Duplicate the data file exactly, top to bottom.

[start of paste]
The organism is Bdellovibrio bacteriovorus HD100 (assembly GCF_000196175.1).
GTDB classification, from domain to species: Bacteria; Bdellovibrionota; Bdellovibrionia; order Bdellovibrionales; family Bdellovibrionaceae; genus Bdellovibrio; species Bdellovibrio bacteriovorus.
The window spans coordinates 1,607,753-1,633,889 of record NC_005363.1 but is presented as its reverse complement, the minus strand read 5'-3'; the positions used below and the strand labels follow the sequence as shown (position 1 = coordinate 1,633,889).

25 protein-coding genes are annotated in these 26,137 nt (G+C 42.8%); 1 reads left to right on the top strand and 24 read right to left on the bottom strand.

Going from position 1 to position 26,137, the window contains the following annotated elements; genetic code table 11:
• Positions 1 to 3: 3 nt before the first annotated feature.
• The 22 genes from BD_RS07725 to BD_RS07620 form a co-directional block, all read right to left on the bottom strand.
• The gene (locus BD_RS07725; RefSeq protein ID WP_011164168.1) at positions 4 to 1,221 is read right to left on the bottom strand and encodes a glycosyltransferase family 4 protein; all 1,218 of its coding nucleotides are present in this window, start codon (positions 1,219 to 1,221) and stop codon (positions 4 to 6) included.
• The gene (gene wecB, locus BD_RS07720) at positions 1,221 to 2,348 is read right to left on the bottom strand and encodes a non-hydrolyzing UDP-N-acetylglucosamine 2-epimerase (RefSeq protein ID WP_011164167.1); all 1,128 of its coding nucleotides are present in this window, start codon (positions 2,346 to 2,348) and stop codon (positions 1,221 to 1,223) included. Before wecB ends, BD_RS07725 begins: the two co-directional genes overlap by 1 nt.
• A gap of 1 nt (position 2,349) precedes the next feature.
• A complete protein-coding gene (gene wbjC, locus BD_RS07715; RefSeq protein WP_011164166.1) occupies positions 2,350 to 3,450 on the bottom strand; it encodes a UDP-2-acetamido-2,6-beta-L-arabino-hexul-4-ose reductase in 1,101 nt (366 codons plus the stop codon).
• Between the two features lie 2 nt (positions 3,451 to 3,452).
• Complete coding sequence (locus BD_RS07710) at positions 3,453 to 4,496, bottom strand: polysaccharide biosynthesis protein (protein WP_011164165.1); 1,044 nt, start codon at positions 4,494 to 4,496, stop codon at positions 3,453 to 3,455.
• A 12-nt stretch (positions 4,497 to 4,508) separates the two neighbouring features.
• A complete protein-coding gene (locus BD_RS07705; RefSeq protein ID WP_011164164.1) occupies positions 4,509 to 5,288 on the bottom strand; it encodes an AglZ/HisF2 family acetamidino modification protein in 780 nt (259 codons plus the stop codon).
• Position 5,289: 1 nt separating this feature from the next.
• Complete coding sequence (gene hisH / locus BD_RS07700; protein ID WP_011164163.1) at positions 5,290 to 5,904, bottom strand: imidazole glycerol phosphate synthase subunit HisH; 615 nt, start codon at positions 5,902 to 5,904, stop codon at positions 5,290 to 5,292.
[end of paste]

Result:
The organism is Bdellovibrio bacteriovorus HD100 (assembly GCF_000196175.1).
GTDB classification, from domain to species: Bacteria; Bdellovibrionota; Bdellovibrionia; order Bdellovibrionales; family Bdellovibrionaceae; genus Bdellovibrio; species Bdellovibrio bacteriovorus.
The window spans coordinates 1,607,753-1,633,889 of record NC_005363.1 but is presented as its reverse complement, the minus strand read 5'-3'; the positions used below and the strand labels follow the sequence as shown (position 1 = coordinate 1,633,889).

25 protein-coding genes are annotated in these 26,137 nt (G+C 42.8%); 1 reads left to right on the top strand and 24 read right to left on the bottom strand.

Going from position 1 to position 26,137, the window contains the following annotated elements; genetic code table 11:
• Positions 1 to 3: 3 nt before the first annotated feature.
• The 22 genes from BD_RS07725 to BD_RS07620 form a co-directional block, all read right to left on the bottom strand.
• The gene (locus BD_RS07725; RefSeq protein ID WP_011164168.1) at positions 4 to 1,221 is read right to left on the bottom strand and encodes a glycosyltransferase family 4 protein; all 1,218 of its coding nucleotides are present in this window, start codon (positions 1,219 to 1,221) and stop codon (positions 4 to 6) included.
• The gene (gene wecB, locus BD_RS07720) at positions 1,221 to 2,348 is read right to left on the bottom strand and encodes a non-hydrolyzing UDP-N-acetylglucosamine 2-epimerase (RefSeq protein ID WP_011164167.1); all 1,128 of its coding nucleotides are present in this window, start codon (positions 2,346 to 2,348) and stop codon (positions 1,221 to 1,223) included. Before wecB ends, BD_RS07725 begins: the two co-directional genes overlap by 1 nt.
• A gap of 1 nt (position 2,349) precedes the next feature.
• A complete protein-coding gene (gene wbjC, locus BD_RS07715; RefSeq protein WP_011164166.1) occupies positions 2,350 to 3,450 on the bottom strand; it encodes a UDP-2-acetamido-2,6-beta-L-arabino-hexul-4-ose reductase in 1,101 nt (366 codons plus the stop codon).
• Between the two features lie 2 nt (positions 3,451 to 3,452).
• Complete coding sequence (locus BD_RS07710) at positions 3,453 to 4,496, bottom strand: polysaccharide biosynthesis protein (protein WP_011164165.1); 1,044 nt, start codon at positions 4,494 to 4,496, stop codon at positions 3,453 to 3,455.
• A 12-nt stretch (positions 4,497 to 4,508) separates the two neighbouring features.
• A complete protein-coding gene (locus BD_RS07705; RefSeq protein ID WP_011164164.1) occupies positions 4,509 to 5,288 on the bottom strand; it encodes an AglZ/HisF2 family acetamidino modification protein in 780 nt (259 codons plus the stop codon).
• Position 5,289: 1 nt separating this feature from the next.
• Complete coding sequence (gene hisH / locus BD_RS07700; protein ID WP_011164163.1) at positions 5,290 to 5,904, bottom strand: imidazole glycerol phosphate synthase subunit HisH; 615 nt, start codon at positions 5,902 to 5,904, stop codon at positions 5,290 to 5,292.